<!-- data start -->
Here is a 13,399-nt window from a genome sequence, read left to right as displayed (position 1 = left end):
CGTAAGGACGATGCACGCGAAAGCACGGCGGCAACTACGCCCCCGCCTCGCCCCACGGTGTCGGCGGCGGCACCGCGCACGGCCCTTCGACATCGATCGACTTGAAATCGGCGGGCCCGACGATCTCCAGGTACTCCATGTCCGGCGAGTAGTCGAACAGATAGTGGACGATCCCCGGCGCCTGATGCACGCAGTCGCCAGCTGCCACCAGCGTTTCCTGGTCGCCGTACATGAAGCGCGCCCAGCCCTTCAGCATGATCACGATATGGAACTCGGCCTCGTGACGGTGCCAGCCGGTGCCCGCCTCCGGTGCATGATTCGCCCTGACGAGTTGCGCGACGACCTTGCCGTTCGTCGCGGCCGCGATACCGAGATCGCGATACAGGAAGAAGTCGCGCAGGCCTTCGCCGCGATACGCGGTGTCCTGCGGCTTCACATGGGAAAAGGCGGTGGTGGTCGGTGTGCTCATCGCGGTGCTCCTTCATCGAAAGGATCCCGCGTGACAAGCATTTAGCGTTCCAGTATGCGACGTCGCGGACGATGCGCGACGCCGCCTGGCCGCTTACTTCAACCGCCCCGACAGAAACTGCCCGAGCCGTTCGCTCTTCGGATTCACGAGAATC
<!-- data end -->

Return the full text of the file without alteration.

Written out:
Here is a 13,399-nt window from a genome sequence, read left to right as displayed (position 1 = left end):
CGTAAGGACGATGCACGCGAAAGCACGGCGGCAACTACGCCCCCGCCTCGCCCCACGGTGTCGGCGGCGGCACCGCGCACGGCCCTTCGACATCGATCGACTTGAAATCGGCGGGCCCGACGATCTCCAGGTACTCCATGTCCGGCGAGTAGTCGAACAGATAGTGGACGATCCCCGGCGCCTGATGCACGCAGTCGCCAGCTGCCACCAGCGTTTCCTGGTCGCCGTACATGAAGCGCGCCCAGCCCTTCAGCATGATCACGATATGGAACTCGGCCTCGTGACGGTGCCAGCCGGTGCCCGCCTCCGGTGCATGATTCGCCCTGACGAGTTGCGCGACGACCTTGCCGTTCGTCGCGGCCGCGATACCGAGATCGCGATACAGGAAGAAGTCGCGCAGGCCTTCGCCGCGATACGCGGTGTCCTGCGGCTTCACATGGGAAAAGGCGGTGGTGGTCGGTGTGCTCATCGCGGTGCTCCTTCATCGAAAGGATCCCGCGTGACAAGCATTTAGCGTTCCAGTATGCGACGTCGCGGACGATGCGCGACGCCGCCTGGCCGCTTACTTCAACCGCCCCGACAGAAACTGCCCGAGCCGTTCGCTCTTCGGATTCACGAGAATC